12 himalaya balsam, Ruth hiking the Ayrshire Coastal Path, Scotland

I come to a junction, and find a very tall signpost with amazingly long and thin arms. I am surprised to see I’m only 2.75 miles from Irvine. Seems longer. Now I must turn left, towards Ardrossan. Only 6 miles away, says the pointing finger. Hmm. I’m not sure I believe it.

13 signpost to Ardrossan, Ruth hiking in Scotland

A couple of girls wobble past me on bikes.

14 more cyclists, Ruth hiking the Ayrshire coastal path to Stevenston

A short time later, I come to a semi-industrial area. The cycle route becomes a minor road. There are tall fences and an advisory 30 mph speed limit. OK. I promise not to go faster than that!

15 through industrial estate, Stevenston, Ruth hiking the Ayrshire Coast Path, Scotland

I’ve been aware of footsteps behind me for some time, and now a couple of walkers catch up with me. They’re local people, from Irvine, and we have a chat. They’re heading for Stevenston Beach, they tell me. It’s the nicest beach in the area.

We walk side by side for a while, but they can’t keep up with my pace – it’s much too slow for them – so they soon speed off.

16 fellow walkers on path to Stevenstone, Ruth's coastal walk in Scotland

I’m perplexed by their mention of Stevenston Beach. I can’t find it on my map. They tell me it runs alongside the disused Stevenston Site and you can’t walk directly along it from Irvine because there’s a river in the way (and the “broken” bridge).

Anyway, if it’s the best beach in the area, I must go and have a look at it.

Onwards. I’m approaching the outskirts of Stevenston. Farmland on either side. Houses ahead.

17 Stevenston, Ruth on the Ayrshire Coastal Path, Scotland

I reach a road and ponder my options. Turning left along the road would take me through an industrial estate and to the alluring Stevenston beach. I’m about to head along the road, when a man comes walking by and asks if he can help. I tell him I want to get to the beach.

‘Don’t go that way,’ he says, pointing down the road I was planning to take. ‘Keep following this path instead. No. Don’t go that way.’

He is so emphatic, I decide I better follow his advice, and I stick to the path/cycle route. It takes me through an area of parkland. The grass is a bit too manicured for my taste, and there’s not much to see.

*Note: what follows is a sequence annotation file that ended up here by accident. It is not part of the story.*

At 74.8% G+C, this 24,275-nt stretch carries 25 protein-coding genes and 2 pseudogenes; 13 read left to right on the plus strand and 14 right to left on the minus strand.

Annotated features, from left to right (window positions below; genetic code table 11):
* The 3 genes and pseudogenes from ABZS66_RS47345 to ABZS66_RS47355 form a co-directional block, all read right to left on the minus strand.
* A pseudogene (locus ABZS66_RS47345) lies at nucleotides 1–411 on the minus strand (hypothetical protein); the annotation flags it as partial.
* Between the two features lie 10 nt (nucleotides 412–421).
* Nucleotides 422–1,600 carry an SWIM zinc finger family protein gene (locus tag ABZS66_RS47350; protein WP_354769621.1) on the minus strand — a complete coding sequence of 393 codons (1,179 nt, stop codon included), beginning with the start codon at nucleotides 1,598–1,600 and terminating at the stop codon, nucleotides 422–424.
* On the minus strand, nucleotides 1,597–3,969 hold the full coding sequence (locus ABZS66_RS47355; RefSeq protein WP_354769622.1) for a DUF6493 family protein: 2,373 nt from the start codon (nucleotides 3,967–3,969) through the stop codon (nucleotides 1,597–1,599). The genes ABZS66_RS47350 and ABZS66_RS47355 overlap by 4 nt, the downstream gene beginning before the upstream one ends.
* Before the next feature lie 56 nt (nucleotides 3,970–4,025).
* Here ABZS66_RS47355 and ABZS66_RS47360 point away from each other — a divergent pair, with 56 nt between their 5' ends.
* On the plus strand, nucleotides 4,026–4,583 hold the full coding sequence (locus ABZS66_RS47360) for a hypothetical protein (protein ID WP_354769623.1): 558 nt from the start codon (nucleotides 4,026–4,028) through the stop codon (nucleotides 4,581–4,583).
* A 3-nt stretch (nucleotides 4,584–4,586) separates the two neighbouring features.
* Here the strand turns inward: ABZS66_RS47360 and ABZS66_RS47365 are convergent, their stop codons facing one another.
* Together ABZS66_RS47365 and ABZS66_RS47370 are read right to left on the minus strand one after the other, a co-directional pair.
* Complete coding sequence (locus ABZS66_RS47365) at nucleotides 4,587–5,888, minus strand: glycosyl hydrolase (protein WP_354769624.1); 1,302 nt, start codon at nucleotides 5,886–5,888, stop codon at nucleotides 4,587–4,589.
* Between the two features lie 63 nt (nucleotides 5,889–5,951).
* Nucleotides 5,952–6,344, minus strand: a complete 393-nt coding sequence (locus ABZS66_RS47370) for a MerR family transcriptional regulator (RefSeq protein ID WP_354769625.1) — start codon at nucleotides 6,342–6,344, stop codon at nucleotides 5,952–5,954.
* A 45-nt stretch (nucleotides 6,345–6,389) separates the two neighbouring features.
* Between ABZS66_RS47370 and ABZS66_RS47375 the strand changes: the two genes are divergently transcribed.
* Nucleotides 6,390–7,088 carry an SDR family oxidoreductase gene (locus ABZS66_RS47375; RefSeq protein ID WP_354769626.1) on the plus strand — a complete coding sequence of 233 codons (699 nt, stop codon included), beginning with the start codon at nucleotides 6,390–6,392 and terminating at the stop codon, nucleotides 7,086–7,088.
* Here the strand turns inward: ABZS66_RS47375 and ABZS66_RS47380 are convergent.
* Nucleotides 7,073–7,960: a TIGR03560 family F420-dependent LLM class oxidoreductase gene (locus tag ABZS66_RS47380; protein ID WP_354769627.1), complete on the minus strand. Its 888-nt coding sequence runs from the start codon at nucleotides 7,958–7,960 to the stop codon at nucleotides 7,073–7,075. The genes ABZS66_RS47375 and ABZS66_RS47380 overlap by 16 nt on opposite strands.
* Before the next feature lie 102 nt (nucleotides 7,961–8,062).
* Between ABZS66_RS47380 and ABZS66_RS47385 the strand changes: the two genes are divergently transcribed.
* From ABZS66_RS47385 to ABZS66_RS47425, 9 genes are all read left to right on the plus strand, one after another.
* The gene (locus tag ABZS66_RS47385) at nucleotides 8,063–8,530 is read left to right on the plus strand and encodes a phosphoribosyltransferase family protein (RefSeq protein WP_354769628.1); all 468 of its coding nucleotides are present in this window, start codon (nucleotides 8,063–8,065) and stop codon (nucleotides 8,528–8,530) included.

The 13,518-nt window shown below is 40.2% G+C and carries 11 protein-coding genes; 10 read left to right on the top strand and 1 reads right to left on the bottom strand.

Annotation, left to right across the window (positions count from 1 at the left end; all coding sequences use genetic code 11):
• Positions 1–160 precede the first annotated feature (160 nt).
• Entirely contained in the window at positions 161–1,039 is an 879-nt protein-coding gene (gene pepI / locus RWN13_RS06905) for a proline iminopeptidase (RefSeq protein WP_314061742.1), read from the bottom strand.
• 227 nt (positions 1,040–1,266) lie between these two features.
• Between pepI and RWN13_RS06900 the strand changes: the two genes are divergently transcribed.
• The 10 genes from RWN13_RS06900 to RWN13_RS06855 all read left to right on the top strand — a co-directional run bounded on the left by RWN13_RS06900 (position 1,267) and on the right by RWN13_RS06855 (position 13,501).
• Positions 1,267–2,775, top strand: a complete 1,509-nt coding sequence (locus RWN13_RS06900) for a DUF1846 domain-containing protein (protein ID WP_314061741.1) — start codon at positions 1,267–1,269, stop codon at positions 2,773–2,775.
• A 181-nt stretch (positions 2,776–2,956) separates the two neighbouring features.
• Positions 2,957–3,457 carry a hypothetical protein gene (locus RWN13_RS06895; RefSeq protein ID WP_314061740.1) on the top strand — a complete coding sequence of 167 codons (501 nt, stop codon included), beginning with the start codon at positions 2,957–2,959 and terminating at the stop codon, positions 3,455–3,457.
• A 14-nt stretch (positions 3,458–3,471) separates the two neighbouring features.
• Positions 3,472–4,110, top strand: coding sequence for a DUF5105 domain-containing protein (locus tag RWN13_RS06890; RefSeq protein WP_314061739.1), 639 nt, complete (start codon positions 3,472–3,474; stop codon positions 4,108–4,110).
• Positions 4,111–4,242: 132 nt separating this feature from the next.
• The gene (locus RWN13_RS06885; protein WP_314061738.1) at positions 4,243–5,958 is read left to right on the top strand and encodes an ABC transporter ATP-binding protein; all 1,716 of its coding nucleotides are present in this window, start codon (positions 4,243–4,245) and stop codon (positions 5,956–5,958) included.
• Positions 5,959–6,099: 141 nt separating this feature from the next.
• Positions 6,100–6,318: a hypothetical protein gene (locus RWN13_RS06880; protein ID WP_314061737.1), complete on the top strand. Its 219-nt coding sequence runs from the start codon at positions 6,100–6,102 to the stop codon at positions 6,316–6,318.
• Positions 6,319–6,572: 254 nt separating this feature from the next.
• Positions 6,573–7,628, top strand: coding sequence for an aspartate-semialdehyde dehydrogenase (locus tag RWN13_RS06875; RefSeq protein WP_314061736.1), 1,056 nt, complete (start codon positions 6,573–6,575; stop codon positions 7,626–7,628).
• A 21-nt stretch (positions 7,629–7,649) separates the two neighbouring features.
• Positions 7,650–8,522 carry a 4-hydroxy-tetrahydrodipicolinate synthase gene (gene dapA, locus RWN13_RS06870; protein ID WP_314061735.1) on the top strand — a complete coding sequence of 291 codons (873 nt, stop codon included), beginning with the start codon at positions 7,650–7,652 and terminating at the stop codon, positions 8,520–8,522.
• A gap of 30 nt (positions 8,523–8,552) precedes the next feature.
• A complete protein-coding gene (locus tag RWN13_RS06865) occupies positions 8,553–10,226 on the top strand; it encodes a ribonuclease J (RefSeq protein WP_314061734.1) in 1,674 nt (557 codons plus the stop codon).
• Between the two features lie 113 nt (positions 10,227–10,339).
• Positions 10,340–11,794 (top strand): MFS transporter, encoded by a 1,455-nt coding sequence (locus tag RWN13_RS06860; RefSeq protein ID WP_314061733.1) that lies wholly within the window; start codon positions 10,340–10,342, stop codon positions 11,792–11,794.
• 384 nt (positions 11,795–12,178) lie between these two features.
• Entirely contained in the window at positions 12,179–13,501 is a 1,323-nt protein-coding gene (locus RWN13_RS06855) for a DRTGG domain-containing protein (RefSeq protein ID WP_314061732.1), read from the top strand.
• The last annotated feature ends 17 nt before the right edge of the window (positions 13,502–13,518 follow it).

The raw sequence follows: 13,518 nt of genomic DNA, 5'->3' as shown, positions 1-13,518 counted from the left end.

18 Ruth hiking through Ardeer Park, Stevenston

I’m feeling very hot and weary, and soon stop to apply sunblock to my arms. Nobody warned me Scotland would be so hot! They warned me about midges and about rain, but not about getting heatstroke.

Look at this dinky little seat. A seat for a single person. There’s another one a few hundred feet further along. Weird. I’ve not seen anything like this before. Seats for lonely people?

19 single person seats, Ardeer Park, Ruth hiking in Scotland

The park I’m walking through is called Ardeer Park. I come to a place where there’s a large pond – a lake really – with swans and ducks. There’s a woman playing with her children, and a man having a solitary picnic on the bank. Otherwise, nobody around.

20 lake in Ardeer Park, Ruth hiking the Ayrshire Coast Path, Scotland

In London, or any of our major cities, a park like this would be crowded on a sunny day. But here, in Scotland, nothing ever seems to get crowded.

I reach Stevenston. It’s not very impressive. I walk past the railway station, keeping an eye out for a village shop – I want to buy a cold drink.

21 Stevenston railway station, Ruth Livingstone

Sadly, I don’t come across a shop, but end up on a weird residential road. Shore Road, says my Garmin. On one side are some very ordinary looking semi-detached houses. On the other is a grassy bank, and a strip of green where the residents seem to park their cars. Ahead is the industrial estate.